It all comes down to user experience, folks. These are the things Apple nails. And I think it’s important for Apple to be leading the way on fingerprint sensors in mobile computers. This technology should be a big time saver and security booster in a world where we are constantly logging into services and paying for things online. I’d love to have fingerprint sensor technology to protect documents on my phone or tablet. But it has to just work the way Apple is known to do.

Fourth is dismissal of Apple's new iWork initiative, which sees the apps going free on iOS (perhaps on OS X next month as well?) and free HTML5 versions being made available online as well as part of iCloud. Google Docs has been free for years, the argument goes, so it's irrelevant that Apple's made iWork free now as well.

In many ways - important ways to mainstream consumers - the iWork suite is much better than Google Docs. I say this as an educated user and fan of both company’s products. I use Google Docs only when I need to share my docs with a non-Apple user. And I never use Google’s presentation software. Keynote is light years ahead of Google here.

Apple has always been an aggressive price leader on productivity software. They’ve always offered iWork at a much lower price than Microsoft Office. And on consumer software? Apple has been giving us incredible desktop apps like GarageBand and iMovie on OS X for nothing all along. Given this history, I have a hard time with any argument saying Apple is copying Google's software strategy, or that it's irrelevant in the face of it.

The fourth and last argument is that Apple's return to polycarbonate is somehow a giant step backwards in terms of quality and brand image, and that their addition of a first-party case is an admission it will be a poor quality product.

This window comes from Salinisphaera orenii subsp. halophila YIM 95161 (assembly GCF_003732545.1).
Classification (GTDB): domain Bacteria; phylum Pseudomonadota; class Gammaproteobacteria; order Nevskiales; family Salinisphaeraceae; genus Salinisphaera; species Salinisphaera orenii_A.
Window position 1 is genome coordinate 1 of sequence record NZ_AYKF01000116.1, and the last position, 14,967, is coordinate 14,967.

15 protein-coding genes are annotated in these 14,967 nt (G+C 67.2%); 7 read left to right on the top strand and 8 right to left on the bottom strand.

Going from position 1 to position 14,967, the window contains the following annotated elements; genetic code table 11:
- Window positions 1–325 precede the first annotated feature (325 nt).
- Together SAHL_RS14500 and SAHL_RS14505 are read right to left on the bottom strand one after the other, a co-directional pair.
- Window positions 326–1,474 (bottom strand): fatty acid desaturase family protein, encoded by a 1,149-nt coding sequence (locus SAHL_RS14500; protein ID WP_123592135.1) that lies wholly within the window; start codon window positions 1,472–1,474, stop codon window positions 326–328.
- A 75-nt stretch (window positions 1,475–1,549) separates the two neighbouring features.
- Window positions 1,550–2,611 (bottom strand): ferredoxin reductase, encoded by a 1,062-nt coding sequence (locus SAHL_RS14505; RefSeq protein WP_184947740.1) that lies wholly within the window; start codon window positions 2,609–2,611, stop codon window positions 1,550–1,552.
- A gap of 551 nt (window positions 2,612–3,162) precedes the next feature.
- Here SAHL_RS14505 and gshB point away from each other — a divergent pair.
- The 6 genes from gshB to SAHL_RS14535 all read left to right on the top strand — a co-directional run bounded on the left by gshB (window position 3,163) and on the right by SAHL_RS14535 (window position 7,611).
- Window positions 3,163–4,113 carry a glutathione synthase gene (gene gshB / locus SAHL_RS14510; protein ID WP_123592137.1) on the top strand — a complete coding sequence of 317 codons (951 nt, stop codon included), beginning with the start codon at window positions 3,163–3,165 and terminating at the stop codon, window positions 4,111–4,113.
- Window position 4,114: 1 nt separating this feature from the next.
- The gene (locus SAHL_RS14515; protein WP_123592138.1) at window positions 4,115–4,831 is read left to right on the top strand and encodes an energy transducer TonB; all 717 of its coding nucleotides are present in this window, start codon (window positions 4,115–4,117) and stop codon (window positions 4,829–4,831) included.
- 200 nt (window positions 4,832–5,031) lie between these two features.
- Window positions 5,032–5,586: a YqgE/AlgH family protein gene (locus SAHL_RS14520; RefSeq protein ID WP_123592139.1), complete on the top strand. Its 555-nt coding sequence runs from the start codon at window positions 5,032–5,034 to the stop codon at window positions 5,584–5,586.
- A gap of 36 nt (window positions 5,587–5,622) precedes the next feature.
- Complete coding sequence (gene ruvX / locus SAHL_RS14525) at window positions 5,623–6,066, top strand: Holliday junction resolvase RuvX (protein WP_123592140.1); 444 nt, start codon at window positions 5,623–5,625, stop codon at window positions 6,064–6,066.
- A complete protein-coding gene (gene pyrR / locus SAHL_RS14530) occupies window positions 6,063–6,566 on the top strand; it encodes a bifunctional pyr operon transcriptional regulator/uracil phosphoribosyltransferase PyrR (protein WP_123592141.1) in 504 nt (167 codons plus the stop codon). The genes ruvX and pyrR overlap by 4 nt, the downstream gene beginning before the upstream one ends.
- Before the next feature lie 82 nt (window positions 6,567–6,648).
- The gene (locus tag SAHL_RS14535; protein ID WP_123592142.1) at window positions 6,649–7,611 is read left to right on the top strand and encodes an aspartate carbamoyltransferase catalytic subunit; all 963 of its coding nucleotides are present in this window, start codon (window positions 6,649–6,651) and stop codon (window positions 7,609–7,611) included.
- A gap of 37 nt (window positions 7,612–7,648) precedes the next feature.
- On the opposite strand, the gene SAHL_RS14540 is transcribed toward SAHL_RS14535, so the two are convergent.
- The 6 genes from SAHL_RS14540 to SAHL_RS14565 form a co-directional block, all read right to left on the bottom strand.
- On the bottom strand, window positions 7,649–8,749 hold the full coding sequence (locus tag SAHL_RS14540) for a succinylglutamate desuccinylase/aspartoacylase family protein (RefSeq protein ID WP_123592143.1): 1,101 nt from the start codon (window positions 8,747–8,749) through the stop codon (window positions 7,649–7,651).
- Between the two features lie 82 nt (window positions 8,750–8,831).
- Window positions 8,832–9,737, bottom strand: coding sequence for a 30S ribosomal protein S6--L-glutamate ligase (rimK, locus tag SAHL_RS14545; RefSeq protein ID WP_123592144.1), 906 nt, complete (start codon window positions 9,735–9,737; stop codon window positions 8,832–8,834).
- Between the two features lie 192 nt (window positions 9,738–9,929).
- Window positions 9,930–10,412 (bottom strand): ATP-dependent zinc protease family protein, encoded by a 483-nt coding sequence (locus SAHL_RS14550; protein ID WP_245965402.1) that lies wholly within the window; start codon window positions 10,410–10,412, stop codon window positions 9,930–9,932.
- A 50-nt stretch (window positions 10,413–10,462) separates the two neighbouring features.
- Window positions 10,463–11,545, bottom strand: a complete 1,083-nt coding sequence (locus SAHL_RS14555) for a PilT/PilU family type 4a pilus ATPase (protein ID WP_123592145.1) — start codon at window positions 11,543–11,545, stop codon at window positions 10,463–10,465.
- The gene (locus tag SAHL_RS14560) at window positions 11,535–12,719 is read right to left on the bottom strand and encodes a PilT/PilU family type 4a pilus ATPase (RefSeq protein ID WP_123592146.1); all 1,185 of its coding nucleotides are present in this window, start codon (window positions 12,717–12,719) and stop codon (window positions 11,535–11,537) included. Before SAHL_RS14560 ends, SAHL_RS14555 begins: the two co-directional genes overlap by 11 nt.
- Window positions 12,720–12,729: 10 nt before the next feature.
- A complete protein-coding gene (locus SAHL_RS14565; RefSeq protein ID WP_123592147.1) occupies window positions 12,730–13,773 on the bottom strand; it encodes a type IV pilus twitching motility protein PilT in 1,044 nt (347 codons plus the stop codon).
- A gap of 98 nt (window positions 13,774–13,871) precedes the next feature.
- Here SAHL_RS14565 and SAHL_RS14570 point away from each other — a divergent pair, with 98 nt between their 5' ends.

Here's what's being missed: Accessories are hugely profitable. HUGELY. The 5c cases cost insignificant amounts to manufacture and sell for $29. Do the math. When you think about selling to a consumer you have to understand the law of relative comparison. Ordering a big mac? Want fries with that for an extra buck? Spending $150 on a new pair of pants and dress shirt? How about a new belt to really make the outfit shine for an extra $30. People buy these things because they seem cheap in comparison to the stick price of the main item in the shopping cart. And on a gross margin level, these upgrades add huge profit for the seller.

Apple understands how to make money like most retailers do not. Cases have always been a part of the iPhone business, and it’s silly to suggest that a plastic iPhone case should suddenly cause Apple to shut down such a highly profitable product line.

I understand where the bad analysis is coming from. These are intelligent people. Insightful people. They simply don't understand Apple's business and, what's worse, don't understand that they don't understand it. Arguing that Google has incredible products, fair prices, and will continue to gain market share is all true. I’m a shareholder of both Apple and Google. I’m also quite bearish on Microsoft. I agree with many of these analysts when it comes to the big picture. I just don’t agree with the poorly reasoned anti-Apple arguments that have been spewing out over the internet lately, and especially over the last week.

Here's a pro tip: Apple doesn't run their business the same way Google or Dell any other company does. You can't apply the same preconceptions, assumptions, and logic to Apple as you do Amazon or HP any other company. You have to base analysis of Apple on Apple and on the markets Apple's in.

Spend less time preaching Apple is doomed, and more time thinking about how people buy based on emotion and later justify their actions with logic (even if they have to manufacture that logic)

Chris Umiastowski

Former sell side analyst, out-of-box thinker, consultant, entrepreneur. Interests: Wife & kids, tech, NLP, fitness, travel, investing, 4HWW.